Apart from the dye house of Sambalpuri Bastralaya HLCS Ltd, 5 nos. of Dyeing Unit and 3 nos. of mercerization plant are also functioning in the district in private sector.
FUNCTIONING OF ASSISTANT DIRECTOR OF TEXTILES OFFICE, BARGARH
After independence, Co-operative movement was initiated by Govt. of Odisha in different sector including hand loom. Accordingly, nos. of Weavers Co-operative Societies were formed with help of staff of Office of the Asst. Director of Textiles, Bargarh to provide all type of input and market support to the members of each P.W.C.S. registered in different handloom concentrated village of the District.
The Office of the Asst. Director of Textiles, Bargarh was established since 1.02.1962 and was functioning in a rented building. Now, the office is functioning in its own building near Mini Stadium, Bargarh since 15.02.1989.
At present, 33 nos. of Primary Co-operative Societies are working in the district.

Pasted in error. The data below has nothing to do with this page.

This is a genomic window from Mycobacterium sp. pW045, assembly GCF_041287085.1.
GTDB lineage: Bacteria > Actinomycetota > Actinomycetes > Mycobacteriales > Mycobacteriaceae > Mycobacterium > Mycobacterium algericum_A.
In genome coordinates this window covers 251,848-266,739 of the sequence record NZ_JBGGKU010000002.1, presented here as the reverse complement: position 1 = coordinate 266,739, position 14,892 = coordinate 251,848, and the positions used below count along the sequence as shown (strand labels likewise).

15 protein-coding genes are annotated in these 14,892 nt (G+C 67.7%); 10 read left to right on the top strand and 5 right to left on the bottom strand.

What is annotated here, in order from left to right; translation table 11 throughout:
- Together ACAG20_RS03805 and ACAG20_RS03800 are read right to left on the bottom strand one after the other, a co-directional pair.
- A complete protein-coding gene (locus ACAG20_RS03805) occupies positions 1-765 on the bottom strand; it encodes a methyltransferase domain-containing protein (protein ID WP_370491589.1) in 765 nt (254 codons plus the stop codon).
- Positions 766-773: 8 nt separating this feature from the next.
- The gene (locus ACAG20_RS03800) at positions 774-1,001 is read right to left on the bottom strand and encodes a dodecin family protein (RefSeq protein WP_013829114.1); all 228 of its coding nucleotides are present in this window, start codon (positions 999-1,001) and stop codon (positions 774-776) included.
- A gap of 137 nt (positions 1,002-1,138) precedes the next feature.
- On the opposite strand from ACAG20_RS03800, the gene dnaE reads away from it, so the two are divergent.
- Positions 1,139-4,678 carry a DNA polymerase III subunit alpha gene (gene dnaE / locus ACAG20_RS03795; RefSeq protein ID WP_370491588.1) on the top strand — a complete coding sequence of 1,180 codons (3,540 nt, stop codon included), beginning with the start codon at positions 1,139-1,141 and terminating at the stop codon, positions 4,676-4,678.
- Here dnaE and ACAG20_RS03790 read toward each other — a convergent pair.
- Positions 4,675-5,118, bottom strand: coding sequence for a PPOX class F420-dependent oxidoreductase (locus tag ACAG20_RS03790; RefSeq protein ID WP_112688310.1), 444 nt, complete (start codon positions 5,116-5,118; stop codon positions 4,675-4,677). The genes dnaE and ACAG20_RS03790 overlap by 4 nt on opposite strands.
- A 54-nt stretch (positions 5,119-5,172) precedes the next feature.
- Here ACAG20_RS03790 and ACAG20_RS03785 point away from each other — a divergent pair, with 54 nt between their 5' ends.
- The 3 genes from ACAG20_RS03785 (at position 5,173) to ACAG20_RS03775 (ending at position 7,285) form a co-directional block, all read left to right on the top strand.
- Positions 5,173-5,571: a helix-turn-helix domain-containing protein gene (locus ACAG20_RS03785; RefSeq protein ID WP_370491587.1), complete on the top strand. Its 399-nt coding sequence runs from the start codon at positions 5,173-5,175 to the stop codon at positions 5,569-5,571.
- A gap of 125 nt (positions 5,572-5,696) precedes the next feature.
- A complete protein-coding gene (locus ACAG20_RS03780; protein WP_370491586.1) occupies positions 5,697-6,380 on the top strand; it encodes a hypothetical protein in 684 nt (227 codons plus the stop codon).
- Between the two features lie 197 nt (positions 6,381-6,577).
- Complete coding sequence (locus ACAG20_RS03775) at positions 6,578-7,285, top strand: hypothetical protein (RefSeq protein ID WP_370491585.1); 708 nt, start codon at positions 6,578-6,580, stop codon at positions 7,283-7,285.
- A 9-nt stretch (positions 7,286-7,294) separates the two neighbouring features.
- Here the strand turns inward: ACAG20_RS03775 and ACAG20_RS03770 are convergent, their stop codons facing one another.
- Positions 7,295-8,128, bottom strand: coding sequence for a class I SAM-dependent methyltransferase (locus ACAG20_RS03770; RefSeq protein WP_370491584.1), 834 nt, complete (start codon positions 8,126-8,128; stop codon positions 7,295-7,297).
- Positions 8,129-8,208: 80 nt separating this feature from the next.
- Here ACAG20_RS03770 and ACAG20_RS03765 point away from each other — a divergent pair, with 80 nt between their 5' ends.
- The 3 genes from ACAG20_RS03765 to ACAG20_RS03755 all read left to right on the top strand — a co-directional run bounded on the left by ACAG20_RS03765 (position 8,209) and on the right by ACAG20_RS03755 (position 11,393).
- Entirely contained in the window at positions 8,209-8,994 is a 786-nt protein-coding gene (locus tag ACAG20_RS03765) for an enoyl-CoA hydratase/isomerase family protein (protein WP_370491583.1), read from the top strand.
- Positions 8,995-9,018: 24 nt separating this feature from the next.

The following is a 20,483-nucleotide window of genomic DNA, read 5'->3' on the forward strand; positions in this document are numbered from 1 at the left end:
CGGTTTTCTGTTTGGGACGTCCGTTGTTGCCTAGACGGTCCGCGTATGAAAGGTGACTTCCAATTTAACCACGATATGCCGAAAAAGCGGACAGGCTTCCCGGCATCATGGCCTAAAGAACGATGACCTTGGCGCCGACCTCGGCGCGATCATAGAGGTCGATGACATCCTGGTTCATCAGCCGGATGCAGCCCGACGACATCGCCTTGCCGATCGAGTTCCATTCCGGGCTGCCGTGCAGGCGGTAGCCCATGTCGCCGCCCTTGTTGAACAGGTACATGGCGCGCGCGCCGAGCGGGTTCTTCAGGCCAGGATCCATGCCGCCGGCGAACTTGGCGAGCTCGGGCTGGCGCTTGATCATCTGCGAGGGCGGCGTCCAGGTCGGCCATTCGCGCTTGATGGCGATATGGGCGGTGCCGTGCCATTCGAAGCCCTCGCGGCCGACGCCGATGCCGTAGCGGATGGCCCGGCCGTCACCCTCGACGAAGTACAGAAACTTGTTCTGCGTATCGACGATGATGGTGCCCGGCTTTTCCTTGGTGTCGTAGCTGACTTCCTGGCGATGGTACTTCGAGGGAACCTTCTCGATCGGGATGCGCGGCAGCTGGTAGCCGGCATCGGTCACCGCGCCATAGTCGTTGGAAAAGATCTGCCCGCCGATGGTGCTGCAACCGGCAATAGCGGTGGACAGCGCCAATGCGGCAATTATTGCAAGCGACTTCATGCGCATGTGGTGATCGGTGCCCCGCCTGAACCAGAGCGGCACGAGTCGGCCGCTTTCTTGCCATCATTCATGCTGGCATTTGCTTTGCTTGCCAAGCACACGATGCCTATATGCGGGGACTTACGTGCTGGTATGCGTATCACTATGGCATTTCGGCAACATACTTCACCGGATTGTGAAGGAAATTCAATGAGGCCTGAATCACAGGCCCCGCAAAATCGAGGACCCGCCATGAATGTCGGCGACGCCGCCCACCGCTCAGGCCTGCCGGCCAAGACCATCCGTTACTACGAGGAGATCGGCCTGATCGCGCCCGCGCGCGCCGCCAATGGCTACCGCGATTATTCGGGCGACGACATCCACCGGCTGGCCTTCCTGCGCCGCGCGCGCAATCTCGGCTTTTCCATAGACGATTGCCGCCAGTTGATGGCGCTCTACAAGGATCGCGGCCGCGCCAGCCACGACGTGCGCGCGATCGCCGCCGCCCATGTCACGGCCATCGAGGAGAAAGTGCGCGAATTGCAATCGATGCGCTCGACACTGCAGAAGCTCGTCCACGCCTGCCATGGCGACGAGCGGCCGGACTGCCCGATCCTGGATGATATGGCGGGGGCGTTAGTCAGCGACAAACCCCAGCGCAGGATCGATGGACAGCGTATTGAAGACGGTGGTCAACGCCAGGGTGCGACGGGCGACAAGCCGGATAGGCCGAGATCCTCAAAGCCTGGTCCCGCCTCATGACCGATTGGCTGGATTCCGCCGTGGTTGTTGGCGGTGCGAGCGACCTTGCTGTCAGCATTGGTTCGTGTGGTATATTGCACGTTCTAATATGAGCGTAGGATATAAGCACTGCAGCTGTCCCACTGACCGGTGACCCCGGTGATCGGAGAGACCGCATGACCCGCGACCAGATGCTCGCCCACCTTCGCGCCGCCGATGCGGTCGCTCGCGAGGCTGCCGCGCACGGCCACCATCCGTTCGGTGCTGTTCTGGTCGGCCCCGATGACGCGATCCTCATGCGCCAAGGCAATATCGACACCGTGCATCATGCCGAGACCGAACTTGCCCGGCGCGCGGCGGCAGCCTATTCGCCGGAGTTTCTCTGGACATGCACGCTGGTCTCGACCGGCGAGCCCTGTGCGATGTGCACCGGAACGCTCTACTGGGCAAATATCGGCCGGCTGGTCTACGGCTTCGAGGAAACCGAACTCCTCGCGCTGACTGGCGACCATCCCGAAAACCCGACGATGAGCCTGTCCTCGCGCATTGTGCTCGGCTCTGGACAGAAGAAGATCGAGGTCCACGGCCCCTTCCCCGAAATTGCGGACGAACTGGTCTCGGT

As per Govt. of India Cluster Development Programme, 8 Mini Handl oom cluster and C.H.D.S. programme are being implemented in 9 important hand loom concentrated village with financial support of Govt. of India and Govt. of Odisha for the development of hand loom activities with following individual oriented and infrastructural component.
1) Skill Up-gradation
2) Exposure visit
3) Technological up-gradation
4) Design development support
5) Market survey and intelligence
6) Buyer Seller meets
7) Construction of Work shed
The Govt of India and govt. of Odisha has introduced several schemes for the economic development of weavers of the district. They are as follows-
1) Mahatma Gandhi Bunkar Bima Yojana
2) Health Insurance scheme for weavers
3) National handloom development Programme
4) Promotion of handloom development(POHI) scheme
5) Revial reform and restructure Package
6) Weavers Credit Card scheme
7) Yarn supply scheme
8) Supply of Solar lantern schelme
9) Concretisation of loom pit
10) Work shed cum Housing Scheme
Due to financial support under all these programme, presently one un-skilled weaver is able to earn Rs.3500/- to Rs.6000/- per month whereas skilled weavers are able to earn Rs.7000/- to Rs.12000/- per month.
EMINENT PERSONALITIES OF BARGARH DISTRICT IN THE FIELD OF HANDLOOM.